Marshall Coleman

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Marshall Coleman
33rd Attorney General of Virginia
In office
January 14, 1978 – January 16, 1982
Preceded by Anthony F. Troy
Succeeded by Gerald L. Baliles
Member of the Virginia Senate
from the 24th district
In office
January 14, 1976 – December 2, 1977
Preceded by Frank W. Nolen
Succeeded by Frank W. Nolen
Member of the Virginia House of Delegates
from the 15th district
In office
November 29, 1972 – January 14, 1976
Preceded by O. Beverley Roller
Succeeded by Erwin S. Solomon
Personal details
Born John Marshall Coleman
(1942-06-08) June 8, 1942 (age 74)
Staunton, Virginia, U.S.
Political party Republican
Spouse(s) Maureen Kelly
Alma mater University of Virginia
Religion Episcopalian
Military service
Allegiance  United States
Service/branch  United States Marine Corps
Years of service 1966–1969
Battles/wars Vietnam War

John Marshall Coleman (born June 8, 1942) is a Republican politician in Virginia who ran for several statewide offices between the late 1970s and early 1990s.


He graduated from the University of Virginia with a B.A., in 1964, and J.D., in 1970. He served in the United States Marine Corps from 1966 to 1969, including service in Vietnam.

He was elected to the Virginia House of Delegates, in the 15th District, which included the Counties of Augusta, Highland, and Bath; Cities of Staunton and Waynesboro, from November 29, 1972 to 1975.[1]

Coleman was elected Attorney General of Virginia in 1977, the first Republican to hold the office since Reconstruction, and was the GOP nominee for Governor of Virginia in 1981,[2] he lost to Democrat Charles S. "Chuck" Robb. Coleman again ran for office in 1985 seeking the Republican nomination for Lt. Governor. He ran second in a five way field losing to state Senator John Chichester, who later was defeated in the general election by Democrat L. Douglas Wilder. Coleman was the surprise Republican nominee for governor in 1989, having upset the heavily favored former U.S. Senator Paul S. Trible, Jr., in the GOP primary.[3] However, he came up short again in the general election, this time losing a very close election to Democrat L. Douglas Wilder, the first African-American ever elected governor of a U.S. state. Coleman was leading in certain polls until two days before the election, when a strong statement against abortion caused his popularity with female voters to drop. He also was portrayed as a flip-flopper, having radically changed his position on abortion and other topics several times. The media had also repeatedly portrayed Coleman as a "perennial candidate".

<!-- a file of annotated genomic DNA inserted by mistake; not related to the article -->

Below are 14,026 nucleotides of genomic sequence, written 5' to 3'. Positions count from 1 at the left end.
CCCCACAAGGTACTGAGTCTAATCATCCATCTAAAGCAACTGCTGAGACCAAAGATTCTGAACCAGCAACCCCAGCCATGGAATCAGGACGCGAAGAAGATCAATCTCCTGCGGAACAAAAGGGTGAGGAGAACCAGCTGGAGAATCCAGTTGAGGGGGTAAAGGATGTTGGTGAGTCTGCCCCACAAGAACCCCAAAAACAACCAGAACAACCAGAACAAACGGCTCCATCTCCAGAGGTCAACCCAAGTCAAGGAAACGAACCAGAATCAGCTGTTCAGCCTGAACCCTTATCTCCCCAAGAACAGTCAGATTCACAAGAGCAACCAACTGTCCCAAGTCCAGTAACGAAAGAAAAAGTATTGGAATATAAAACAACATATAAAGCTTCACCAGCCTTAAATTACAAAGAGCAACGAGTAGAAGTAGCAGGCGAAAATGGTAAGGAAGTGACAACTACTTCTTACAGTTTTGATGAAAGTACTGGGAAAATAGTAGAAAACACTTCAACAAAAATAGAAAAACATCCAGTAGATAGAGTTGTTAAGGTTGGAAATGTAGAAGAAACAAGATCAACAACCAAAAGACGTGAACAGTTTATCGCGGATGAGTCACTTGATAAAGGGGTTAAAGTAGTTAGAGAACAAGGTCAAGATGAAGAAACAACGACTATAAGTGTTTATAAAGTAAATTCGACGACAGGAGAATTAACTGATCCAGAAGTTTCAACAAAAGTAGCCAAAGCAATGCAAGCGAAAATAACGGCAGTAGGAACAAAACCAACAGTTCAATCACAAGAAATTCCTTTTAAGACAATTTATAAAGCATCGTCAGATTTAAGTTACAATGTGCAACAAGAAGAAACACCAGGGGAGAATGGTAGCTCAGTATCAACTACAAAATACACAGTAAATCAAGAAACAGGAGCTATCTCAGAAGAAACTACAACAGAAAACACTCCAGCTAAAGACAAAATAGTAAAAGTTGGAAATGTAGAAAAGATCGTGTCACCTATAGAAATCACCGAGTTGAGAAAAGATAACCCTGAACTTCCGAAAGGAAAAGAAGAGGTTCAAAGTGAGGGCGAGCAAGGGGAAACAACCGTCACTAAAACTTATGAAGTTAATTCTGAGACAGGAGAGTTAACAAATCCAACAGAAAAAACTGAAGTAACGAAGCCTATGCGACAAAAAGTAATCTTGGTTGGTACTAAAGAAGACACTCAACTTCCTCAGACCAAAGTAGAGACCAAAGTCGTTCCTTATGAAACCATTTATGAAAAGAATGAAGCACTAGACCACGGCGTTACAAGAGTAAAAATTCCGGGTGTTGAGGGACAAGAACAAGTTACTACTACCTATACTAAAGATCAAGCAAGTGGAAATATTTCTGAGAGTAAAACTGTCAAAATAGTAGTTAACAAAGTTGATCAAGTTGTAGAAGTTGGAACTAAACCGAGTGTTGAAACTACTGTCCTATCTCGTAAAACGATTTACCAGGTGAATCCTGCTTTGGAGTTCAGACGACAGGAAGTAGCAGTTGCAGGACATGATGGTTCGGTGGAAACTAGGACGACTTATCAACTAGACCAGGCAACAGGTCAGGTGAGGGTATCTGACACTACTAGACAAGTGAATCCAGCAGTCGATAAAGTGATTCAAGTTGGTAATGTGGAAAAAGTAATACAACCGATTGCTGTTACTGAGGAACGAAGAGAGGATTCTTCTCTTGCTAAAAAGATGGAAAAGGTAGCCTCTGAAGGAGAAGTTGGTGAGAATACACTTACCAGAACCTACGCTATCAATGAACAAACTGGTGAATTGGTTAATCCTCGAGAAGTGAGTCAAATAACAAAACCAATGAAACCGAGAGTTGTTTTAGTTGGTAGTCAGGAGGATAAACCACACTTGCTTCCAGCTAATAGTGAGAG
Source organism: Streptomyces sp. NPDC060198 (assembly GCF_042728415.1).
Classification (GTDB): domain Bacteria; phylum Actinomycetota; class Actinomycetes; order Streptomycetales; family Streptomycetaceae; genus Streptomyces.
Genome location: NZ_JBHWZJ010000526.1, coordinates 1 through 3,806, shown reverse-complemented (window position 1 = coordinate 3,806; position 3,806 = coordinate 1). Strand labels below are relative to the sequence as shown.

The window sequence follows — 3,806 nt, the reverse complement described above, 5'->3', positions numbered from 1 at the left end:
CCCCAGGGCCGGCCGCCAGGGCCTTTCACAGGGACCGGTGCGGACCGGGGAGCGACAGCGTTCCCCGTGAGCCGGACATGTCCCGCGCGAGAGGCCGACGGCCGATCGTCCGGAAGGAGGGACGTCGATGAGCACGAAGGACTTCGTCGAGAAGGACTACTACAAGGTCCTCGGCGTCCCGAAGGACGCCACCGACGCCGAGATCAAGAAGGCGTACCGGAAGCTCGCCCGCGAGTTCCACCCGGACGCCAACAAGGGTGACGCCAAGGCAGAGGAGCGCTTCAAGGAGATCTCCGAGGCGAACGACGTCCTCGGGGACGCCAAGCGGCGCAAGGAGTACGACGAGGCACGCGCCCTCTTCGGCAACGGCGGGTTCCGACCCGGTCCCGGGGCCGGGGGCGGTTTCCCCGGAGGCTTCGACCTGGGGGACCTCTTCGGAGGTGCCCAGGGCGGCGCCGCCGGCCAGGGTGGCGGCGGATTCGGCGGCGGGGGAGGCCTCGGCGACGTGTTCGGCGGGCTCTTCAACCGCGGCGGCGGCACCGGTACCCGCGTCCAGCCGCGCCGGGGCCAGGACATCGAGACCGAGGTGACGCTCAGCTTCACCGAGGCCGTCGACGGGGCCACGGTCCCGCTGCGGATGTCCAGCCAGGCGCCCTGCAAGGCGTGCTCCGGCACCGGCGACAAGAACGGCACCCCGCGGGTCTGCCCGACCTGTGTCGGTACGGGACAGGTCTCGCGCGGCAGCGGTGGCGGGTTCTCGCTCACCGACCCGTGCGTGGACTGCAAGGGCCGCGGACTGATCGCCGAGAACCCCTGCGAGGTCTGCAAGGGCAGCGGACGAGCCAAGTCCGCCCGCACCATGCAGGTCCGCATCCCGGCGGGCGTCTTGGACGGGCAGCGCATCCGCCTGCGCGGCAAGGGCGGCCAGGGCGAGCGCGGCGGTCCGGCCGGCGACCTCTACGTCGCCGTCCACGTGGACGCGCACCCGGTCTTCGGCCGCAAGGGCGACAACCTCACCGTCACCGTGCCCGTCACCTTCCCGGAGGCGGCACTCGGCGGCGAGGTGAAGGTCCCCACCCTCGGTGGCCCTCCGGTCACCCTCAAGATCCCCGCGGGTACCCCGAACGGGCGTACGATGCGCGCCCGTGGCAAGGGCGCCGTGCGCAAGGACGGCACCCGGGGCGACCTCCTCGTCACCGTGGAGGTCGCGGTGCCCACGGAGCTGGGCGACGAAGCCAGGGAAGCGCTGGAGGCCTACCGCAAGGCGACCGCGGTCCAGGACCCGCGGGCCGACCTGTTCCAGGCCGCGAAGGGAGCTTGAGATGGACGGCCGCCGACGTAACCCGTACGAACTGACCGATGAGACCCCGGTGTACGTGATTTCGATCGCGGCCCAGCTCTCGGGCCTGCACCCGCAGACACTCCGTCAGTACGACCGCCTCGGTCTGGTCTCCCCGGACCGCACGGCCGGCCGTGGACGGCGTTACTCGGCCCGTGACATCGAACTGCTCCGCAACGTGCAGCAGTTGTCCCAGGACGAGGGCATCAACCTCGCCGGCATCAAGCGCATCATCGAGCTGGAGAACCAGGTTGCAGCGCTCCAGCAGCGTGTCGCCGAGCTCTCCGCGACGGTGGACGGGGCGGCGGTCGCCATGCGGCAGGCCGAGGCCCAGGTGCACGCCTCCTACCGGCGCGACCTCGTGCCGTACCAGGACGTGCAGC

In 1994, Coleman ran for U.S. Senate as an independent, seeking to seize the middle ground between Robb, who had been elected to the Senate in 1988, and the GOP nominee, Oliver North. Coleman received the endorsement and support of Virginia's other U.S. Senator, Republican John Warner. Robb narrowly edged out North to win re-election. Coleman finished a distant third with 12% of the vote, despite Warner's support and widespread dislike among voters for North, who had been convicted on three felony counts, later overturned, for his role in the Iran-Contra Affair and Robb, who faced allegations of womanizing. Former First Lady Nancy Reagan openly opposed North in the election.


  1. ^ "Virginia House of Delegates: Session 1975: Coleman, J. Marshall". Commonwealth of Virginia. Retrieved 4 April 2017. 
  2. ^ "Remarks at a Rally in Richmond, Virginia, for Gubernatorial CandidateMarshall Coleman". Ronald Reagan Presidential Library & Museum. Retrieved 4 April 2017. 
  3. ^ Ashley, Douglas (14 June 1989). "`Little People' Meant Win". The Daily Press. Retrieved 4 April 2017. 
Legal offices
Preceded by
Anthony F. Troy
Attorney General of Virginia
Succeeded by
Gerald L. Baliles